Because tying sneakers can be tricky and daunting, practicing before the real deal can strengthen fine motor skills. In addition, kids are more likely to learn when they feel supported and confident. A few years ago, we made this fun shoe lacing printable for my daughter who was just learning how to tie knots! Our printable shoe tying activity helped her master this life skill. Soon, little brother will be learning how to tie his shoes with this printable, too.
Since my children are learning 3 languages (Chinese, Korean, and English), we wanted to include the words “shoe”, “left”, and “right” on these shoe lacing printables for print exposure.
Also, young kids easily mix up their left and right sides. For children who are starting to read, labels can remind kids about left versus right.
We want our children’s languages to be part of regular life events, even something as simple as learning how to tie shoes. Especially since we live in a community that doesn’t share our family’s languages, seeing words in the minority language can remind everyone to speak it.
Because resources in our family’s minority languages are difficult to find, I hope these printables bring a little culture into your home!
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When should kids switch from Velcro to lace-up shoes?
During the toddler and kindergarten years, children commonly wear Velcro sneakers.
Velcro footwear is easier for little hands to take on and off and cultivates independence. Furthermore, since untied shoelaces can be a tripping hazard, Velcro is safer for little kids.
As kids grow and participate in more sports and outdoor play, they should switch from shoes with laces which have more adjustment possibilities compared to Velcro.
With laces, the shoe can better fit the foot shape without excessive constriction.
When are kids ready to learn how to tie their shoes?
Like all milestones, kids are ready for shoe-tying at different ages, often ranging from 5-8 years.
Give kids opportunities to use their hands, such as cutting practice, using play dough, drawing, and playing with open-ended toys. Practical life skills, such as cooking, getting dressed, and household chores should be part of the daily routine.
These are all natural opportunities for improving the coordination that is necessary for tying shoes!
Why is shoe tying so hard for many kids?
The process is challenging for many kids because:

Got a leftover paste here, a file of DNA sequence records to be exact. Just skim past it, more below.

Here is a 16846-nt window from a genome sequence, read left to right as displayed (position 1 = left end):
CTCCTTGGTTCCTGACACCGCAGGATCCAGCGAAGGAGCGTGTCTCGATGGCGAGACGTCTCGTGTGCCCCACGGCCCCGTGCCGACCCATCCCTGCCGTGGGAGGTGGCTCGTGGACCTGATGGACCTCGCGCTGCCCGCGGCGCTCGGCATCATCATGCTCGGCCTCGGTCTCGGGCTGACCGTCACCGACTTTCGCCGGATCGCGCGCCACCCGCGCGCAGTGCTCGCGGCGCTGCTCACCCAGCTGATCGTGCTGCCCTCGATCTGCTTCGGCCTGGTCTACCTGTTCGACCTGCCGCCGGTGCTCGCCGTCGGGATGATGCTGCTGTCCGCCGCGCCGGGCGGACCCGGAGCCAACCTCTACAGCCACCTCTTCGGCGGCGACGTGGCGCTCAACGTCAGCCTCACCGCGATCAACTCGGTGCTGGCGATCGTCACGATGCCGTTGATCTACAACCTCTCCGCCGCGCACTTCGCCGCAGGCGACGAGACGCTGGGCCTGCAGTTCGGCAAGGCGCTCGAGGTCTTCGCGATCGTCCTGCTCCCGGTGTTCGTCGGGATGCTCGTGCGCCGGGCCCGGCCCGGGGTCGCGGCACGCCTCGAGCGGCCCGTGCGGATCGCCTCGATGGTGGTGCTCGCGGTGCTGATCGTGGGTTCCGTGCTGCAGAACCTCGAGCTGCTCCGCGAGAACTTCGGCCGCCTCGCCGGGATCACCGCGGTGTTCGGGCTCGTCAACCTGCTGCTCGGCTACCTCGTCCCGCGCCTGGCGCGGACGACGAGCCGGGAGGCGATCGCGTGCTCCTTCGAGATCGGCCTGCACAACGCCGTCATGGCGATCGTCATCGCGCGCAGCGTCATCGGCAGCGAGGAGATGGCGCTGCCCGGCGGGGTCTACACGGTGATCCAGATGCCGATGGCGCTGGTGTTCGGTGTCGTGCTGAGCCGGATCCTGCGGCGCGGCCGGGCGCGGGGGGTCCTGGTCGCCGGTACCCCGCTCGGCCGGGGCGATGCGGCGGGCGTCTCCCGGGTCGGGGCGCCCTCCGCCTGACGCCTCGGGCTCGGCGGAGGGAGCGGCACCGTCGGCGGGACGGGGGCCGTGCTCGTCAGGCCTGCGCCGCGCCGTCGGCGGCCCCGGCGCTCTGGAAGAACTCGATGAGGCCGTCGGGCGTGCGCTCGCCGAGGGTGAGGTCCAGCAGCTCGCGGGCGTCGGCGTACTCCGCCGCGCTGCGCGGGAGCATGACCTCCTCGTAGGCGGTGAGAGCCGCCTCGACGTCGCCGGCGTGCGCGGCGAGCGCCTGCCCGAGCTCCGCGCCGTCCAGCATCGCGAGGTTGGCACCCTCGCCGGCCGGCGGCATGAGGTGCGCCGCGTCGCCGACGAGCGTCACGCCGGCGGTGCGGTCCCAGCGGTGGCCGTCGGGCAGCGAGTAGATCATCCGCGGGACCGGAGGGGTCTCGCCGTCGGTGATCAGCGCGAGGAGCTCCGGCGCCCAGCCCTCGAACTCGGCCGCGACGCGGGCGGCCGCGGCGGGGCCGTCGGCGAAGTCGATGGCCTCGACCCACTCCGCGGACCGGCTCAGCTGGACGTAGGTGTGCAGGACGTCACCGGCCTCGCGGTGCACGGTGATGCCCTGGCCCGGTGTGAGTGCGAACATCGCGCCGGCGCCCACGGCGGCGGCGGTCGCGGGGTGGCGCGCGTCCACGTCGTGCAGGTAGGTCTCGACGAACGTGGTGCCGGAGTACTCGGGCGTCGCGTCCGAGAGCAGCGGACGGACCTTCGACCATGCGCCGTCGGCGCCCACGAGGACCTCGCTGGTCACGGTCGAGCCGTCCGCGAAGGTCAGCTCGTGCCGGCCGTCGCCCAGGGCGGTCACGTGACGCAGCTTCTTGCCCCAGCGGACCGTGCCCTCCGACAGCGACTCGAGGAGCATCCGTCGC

- The many steps require fine motor skills, balance, and eye-hand coordination
- Young children are learning to distinguish left from right
Since many modern kids watch YouTube videos and have a lot of screen-time with iPads, they may not be using their hands as much.
This is a problem not only for shoe lacing skills but also for learning how to write.
Be patient with your child as he or she learns to tie shoes.
Benefits of practicing with shoe lacing printable cards
When my daughter was younger, she used these shoe lacing printables over and over again! Through this hands-on activity, she mastered 打结 / 打結 (dǎ jié / tie a knot) and 绑鞋带 / 綁鞋帶 (bǎng xié dài / tying shoe laces).
Here are other benefits of learning how to tie shoes with this printable:
- You can use our shoe lacing printables before buying new sneakers.
- Practice any time of the year, even during the winter (eg, boot season) or summer (eg, sandal season).
- The template can be used as a coloring sheet.
- Each Chinese shoe is labeled 鞋 (xié / shoe) as well as 左, 右 (zuǒ, yòu / left, right). Korean and English shoes are labeled as well. Therefore, the shoe-lacing printables are “sight word” flashcards in disguise (wink, wink).
Video demonstration of how to set up shoe lacing activity
Download printable shoe-lacing practice template in 3 languages!
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Other recommended supplies for shoe-lace tying practice
- 3/16″ Shoelaces (or yarn, string, ribbon)
- 1/4″ Hole Punch
- Colored paper (or markers for coloring)
- Painter’s tape
- Optional: Laminator and laminating pouches for durability
How to set up shoe-lacing printable for tying practice
- Print on colored paper
- Cut out shoes
- Use 1/4” hole punch to create holes
- Tip: Use painter’s tape to affix shoe to any surface. This helps keep the shoe in place so that it’s easier to work on the shoelaces.
- Practice knotting and/or lacing!
- Print on white paper
- Color shoes with favorite art supplies: crayons, pencils, or markers
- Cut out shoes
- Glue to thin cardboard
- Use 1/4” hole punch to create holes
Tips for teaching kids how to tie shoe laces
- Present the whole process as the introduction.
- Then focus on one step at a time.
- Keep practicing with the shoe lacing printables.
- Try it with real lace-up sneakers!
If your child is struggling with shoe-lacing practice, it’s okay to take a break. Validate his or her feelings with compassion and understand, such as saying:
- I know this is hard. 我知道这很难。(Wǒ zhīdào zhè hěn nán.)
- We can try again another time. 我们可以改天再试一次。 (Wǒmen kěyǐ gǎitiān zài shì yīcì.)
In the meantime, keep giving your child lots of opportunities to use their hand muscles! You can see videos of other fine motor activities that my kids have done on my Instagram story highlights.
If your child often has a difficult time with coordinating his or her fingers, please contact his or her doctor for further evaluation and advice.
Have you tried this printable shoe lacing practice activity?
If you try this activity, please let us know in the comments below! What age(s) are your kid(s) and how did it go? We’d love to hear about your learning experience!
More activities that teach left versus right
- Jumping on Footprints to Learn Left Versus Right!
- Left Versus Right Hand: How to Teach Your Child Left and Right with Stickers!
Learning activities for every topic!
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